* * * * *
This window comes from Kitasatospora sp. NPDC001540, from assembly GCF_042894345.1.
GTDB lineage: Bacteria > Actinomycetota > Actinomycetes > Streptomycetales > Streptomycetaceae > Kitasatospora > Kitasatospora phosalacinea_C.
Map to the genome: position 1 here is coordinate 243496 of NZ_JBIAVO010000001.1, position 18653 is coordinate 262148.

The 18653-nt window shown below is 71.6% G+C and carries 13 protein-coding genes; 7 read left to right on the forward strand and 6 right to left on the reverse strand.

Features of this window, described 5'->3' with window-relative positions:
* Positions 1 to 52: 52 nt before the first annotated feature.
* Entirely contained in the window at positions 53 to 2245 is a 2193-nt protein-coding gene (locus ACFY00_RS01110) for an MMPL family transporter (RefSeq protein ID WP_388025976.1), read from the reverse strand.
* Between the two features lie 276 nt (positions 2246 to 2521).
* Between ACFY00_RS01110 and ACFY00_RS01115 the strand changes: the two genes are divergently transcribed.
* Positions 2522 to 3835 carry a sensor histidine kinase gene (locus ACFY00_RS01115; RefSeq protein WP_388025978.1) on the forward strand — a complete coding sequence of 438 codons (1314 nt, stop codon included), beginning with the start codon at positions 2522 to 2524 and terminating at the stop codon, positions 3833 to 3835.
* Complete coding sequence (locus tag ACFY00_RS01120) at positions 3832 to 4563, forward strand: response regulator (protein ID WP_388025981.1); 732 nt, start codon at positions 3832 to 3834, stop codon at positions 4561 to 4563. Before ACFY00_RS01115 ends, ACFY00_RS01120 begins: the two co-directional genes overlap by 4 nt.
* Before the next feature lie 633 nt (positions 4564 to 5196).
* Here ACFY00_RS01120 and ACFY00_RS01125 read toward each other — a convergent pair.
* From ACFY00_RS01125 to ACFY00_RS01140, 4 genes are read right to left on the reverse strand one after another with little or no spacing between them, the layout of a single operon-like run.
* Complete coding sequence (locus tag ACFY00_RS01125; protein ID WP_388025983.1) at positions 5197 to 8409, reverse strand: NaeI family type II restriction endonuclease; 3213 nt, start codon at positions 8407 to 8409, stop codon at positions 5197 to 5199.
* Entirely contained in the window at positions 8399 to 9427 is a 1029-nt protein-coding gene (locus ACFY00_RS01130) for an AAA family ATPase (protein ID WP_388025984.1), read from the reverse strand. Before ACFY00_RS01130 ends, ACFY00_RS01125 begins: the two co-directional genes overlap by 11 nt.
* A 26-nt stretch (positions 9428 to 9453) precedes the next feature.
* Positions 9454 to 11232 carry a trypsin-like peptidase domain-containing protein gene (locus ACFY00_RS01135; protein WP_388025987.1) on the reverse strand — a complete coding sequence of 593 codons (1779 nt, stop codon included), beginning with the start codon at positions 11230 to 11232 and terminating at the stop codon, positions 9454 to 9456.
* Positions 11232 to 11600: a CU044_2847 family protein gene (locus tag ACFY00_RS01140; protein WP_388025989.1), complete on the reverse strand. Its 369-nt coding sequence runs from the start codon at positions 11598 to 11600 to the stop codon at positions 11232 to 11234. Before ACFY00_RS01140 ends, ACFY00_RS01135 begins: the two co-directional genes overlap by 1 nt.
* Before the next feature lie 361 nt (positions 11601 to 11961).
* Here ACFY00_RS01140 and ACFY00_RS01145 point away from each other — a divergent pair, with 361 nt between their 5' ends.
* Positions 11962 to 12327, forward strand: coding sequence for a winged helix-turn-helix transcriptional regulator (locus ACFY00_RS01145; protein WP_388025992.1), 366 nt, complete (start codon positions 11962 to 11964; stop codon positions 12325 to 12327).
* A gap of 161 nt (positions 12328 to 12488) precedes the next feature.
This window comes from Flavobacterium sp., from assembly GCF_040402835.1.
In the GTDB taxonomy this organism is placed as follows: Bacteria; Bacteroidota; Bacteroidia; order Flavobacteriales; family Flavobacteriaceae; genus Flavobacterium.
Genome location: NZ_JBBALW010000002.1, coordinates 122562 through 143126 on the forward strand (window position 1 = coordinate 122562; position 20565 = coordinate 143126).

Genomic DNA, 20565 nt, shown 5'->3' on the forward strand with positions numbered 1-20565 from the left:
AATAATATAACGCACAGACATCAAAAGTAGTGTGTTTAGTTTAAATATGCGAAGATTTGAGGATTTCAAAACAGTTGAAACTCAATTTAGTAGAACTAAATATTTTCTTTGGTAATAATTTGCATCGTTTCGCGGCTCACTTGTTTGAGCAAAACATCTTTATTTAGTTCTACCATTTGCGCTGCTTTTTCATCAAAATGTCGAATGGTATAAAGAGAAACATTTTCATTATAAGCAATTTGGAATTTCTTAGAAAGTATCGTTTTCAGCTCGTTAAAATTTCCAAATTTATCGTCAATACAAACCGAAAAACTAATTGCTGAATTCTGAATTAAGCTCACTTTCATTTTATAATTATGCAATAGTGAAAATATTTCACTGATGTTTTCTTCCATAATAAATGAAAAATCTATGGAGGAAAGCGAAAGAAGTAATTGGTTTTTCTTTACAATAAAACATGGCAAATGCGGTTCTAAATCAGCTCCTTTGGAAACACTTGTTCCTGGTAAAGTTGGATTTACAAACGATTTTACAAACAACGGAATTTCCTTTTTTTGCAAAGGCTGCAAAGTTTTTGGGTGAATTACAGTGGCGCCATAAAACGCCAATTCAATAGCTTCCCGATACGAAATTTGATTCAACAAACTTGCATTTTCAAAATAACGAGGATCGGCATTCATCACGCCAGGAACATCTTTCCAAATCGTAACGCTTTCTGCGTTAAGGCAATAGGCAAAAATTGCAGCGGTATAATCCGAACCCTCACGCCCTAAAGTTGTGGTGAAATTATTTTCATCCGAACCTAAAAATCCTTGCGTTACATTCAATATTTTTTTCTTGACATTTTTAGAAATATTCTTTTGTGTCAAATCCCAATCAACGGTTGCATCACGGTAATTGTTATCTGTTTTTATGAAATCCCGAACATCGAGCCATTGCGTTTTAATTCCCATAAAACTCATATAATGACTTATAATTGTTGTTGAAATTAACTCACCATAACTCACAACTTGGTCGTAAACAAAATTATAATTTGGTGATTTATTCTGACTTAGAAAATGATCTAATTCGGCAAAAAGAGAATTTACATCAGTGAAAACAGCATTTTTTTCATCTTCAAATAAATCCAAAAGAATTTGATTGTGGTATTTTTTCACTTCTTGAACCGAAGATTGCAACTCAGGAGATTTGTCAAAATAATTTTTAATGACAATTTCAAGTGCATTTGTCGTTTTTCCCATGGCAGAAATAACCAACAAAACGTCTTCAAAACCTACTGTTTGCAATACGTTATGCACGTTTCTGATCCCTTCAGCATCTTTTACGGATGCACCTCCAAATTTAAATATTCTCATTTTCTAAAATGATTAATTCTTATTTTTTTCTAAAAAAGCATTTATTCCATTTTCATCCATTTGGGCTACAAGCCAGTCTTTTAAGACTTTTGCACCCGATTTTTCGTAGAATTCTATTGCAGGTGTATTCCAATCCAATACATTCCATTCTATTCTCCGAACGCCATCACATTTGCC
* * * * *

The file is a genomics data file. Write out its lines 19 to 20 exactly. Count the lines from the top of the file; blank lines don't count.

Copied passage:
* Positions 11232 to 11600: a CU044_2847 family protein gene (locus tag ACFY00_RS01140; protein WP_388025989.1), complete on the reverse strand. Its 369-nt coding sequence runs from the start codon at positions 11598 to 11600 to the stop codon at positions 11232 to 11234. Before ACFY00_RS01140 ends, ACFY00_RS01135 begins: the two co-directional genes overlap by 1 nt.
* Before the next feature lie 361 nt (positions 11601 to 11961).